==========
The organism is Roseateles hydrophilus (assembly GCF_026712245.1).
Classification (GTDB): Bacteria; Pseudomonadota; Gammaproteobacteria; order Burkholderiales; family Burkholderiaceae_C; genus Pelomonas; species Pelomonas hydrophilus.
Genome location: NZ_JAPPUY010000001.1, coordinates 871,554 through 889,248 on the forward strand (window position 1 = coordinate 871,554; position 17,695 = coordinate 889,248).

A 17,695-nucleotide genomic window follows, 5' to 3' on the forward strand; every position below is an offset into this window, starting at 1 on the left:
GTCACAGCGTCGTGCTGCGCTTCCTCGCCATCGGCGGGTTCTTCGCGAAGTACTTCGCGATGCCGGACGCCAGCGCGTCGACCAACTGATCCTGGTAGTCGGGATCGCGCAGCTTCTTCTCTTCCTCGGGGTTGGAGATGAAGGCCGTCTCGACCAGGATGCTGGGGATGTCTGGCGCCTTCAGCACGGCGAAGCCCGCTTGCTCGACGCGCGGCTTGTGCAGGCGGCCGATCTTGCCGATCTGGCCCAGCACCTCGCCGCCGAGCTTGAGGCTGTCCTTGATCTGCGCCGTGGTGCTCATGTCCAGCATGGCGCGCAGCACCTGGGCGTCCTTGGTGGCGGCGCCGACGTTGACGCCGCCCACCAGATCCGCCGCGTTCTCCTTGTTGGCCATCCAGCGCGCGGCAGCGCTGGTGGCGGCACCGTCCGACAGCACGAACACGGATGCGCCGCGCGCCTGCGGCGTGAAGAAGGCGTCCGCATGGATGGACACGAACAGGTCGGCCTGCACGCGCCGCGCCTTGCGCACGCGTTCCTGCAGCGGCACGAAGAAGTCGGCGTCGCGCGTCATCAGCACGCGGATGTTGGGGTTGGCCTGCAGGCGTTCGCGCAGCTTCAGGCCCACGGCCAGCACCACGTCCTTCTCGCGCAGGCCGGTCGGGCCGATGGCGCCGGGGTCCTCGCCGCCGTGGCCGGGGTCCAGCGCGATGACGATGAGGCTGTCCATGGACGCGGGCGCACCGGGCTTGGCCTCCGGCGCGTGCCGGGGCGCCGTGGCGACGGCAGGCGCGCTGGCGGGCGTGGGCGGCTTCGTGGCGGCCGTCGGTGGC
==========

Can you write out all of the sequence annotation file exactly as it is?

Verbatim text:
The organism is Roseateles hydrophilus (assembly GCF_026712245.1).
Classification (GTDB): Bacteria; Pseudomonadota; Gammaproteobacteria; order Burkholderiales; family Burkholderiaceae_C; genus Pelomonas; species Pelomonas hydrophilus.
Genome location: NZ_JAPPUY010000001.1, coordinates 871,554 through 889,248 on the forward strand (window position 1 = coordinate 871,554; position 17,695 = coordinate 889,248).

A 17,695-nucleotide genomic window follows, 5' to 3' on the forward strand; every position below is an offset into this window, starting at 1 on the left:
GTCACAGCGTCGTGCTGCGCTTCCTCGCCATCGGCGGGTTCTTCGCGAAGTACTTCGCGATGCCGGACGCCAGCGCGTCGACCAACTGATCCTGGTAGTCGGGATCGCGCAGCTTCTTCTCTTCCTCGGGGTTGGAGATGAAGGCCGTCTCGACCAGGATGCTGGGGATGTCTGGCGCCTTCAGCACGGCGAAGCCCGCTTGCTCGACGCGCGGCTTGTGCAGGCGGCCGATCTTGCCGATCTGGCCCAGCACCTCGCCGCCGAGCTTGAGGCTGTCCTTGATCTGCGCCGTGGTGCTCATGTCCAGCATGGCGCGCAGCACCTGGGCGTCCTTGGTGGCGGCGCCGACGTTGACGCCGCCCACCAGATCCGCCGCGTTCTCCTTGTTGGCCATCCAGCGCGCGGCAGCGCTGGTGGCGGCACCGTCCGACAGCACGAACACGGATGCGCCGCGCGCCTGCGGCGTGAAGAAGGCGTCCGCATGGATGGACACGAACAGGTCGGCCTGCACGCGCCGCGCCTTGCGCACGCGTTCCTGCAGCGGCACGAAGAAGTCGGCGTCGCGCGTCATCAGCACGCGGATGTTGGGGTTGGCCTGCAGGCGTTCGCGCAGCTTCAGGCCCACGGCCAGCACCACGTCCTTCTCGCGCAGGCCGGTCGGGCCGATGGCGCCGGGGTCCTCGCCGCCGTGGCCGGGGTCCAGCGCGATGACGATGAGGCTGTCCATGGACGCGGGCGCACCGGGCTTGGCCTCCGGCGCGTGCCGGGGCGCCGTGGCGACGGCAGGCGCGCTGGCGGGCGTGGGCGGCTTCGTGGCGGCCGTCGGTGGC